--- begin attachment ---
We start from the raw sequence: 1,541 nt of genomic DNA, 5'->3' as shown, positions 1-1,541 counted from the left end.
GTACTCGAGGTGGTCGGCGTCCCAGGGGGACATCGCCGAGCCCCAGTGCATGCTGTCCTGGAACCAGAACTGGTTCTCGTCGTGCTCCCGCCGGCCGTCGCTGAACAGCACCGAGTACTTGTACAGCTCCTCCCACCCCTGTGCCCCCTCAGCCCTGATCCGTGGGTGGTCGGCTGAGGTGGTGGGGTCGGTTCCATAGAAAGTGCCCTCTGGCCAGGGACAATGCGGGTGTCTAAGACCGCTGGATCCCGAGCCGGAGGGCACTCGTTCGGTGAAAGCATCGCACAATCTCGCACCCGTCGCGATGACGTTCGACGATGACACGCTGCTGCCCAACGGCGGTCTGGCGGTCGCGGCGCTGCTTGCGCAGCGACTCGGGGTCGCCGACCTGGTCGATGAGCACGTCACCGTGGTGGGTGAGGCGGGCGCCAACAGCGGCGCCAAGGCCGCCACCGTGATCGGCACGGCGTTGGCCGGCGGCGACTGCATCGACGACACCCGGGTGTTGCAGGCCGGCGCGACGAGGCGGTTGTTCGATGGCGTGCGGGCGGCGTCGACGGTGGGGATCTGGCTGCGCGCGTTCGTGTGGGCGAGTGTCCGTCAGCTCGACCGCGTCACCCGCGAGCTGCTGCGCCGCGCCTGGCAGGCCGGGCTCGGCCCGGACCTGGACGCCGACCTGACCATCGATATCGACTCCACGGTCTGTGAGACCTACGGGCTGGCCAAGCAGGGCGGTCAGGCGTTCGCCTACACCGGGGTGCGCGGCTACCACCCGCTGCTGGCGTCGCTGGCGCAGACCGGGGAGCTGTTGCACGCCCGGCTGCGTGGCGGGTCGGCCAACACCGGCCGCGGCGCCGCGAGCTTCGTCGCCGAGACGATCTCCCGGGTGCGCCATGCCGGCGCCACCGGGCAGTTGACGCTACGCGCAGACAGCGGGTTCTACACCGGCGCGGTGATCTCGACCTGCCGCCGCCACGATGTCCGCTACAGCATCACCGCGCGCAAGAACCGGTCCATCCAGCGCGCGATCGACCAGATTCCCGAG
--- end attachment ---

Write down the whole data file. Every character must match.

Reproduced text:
We start from the raw sequence: 1,541 nt of genomic DNA, 5'->3' as shown, positions 1-1,541 counted from the left end.
GTACTCGAGGTGGTCGGCGTCCCAGGGGGACATCGCCGAGCCCCAGTGCATGCTGTCCTGGAACCAGAACTGGTTCTCGTCGTGCTCCCGCCGGCCGTCGCTGAACAGCACCGAGTACTTGTACAGCTCCTCCCACCCCTGTGCCCCCTCAGCCCTGATCCGTGGGTGGTCGGCTGAGGTGGTGGGGTCGGTTCCATAGAAAGTGCCCTCTGGCCAGGGACAATGCGGGTGTCTAAGACCGCTGGATCCCGAGCCGGAGGGCACTCGTTCGGTGAAAGCATCGCACAATCTCGCACCCGTCGCGATGACGTTCGACGATGACACGCTGCTGCCCAACGGCGGTCTGGCGGTCGCGGCGCTGCTTGCGCAGCGACTCGGGGTCGCCGACCTGGTCGATGAGCACGTCACCGTGGTGGGTGAGGCGGGCGCCAACAGCGGCGCCAAGGCCGCCACCGTGATCGGCACGGCGTTGGCCGGCGGCGACTGCATCGACGACACCCGGGTGTTGCAGGCCGGCGCGACGAGGCGGTTGTTCGATGGCGTGCGGGCGGCGTCGACGGTGGGGATCTGGCTGCGCGCGTTCGTGTGGGCGAGTGTCCGTCAGCTCGACCGCGTCACCCGCGAGCTGCTGCGCCGCGCCTGGCAGGCCGGGCTCGGCCCGGACCTGGACGCCGACCTGACCATCGATATCGACTCCACGGTCTGTGAGACCTACGGGCTGGCCAAGCAGGGCGGTCAGGCGTTCGCCTACACCGGGGTGCGCGGCTACCACCCGCTGCTGGCGTCGCTGGCGCAGACCGGGGAGCTGTTGCACGCCCGGCTGCGTGGCGGGTCGGCCAACACCGGCCGCGGCGCCGCGAGCTTCGTCGCCGAGACGATCTCCCGGGTGCGCCATGCCGGCGCCACCGGGCAGTTGACGCTACGCGCAGACAGCGGGTTCTACACCGGCGCGGTGATCTCGACCTGCCGCCGCCACGATGTCCGCTACAGCATCACCGCGCGCAAGAACCGGTCCATCCAGCGCGCGATCGACCAGATTCCCGAG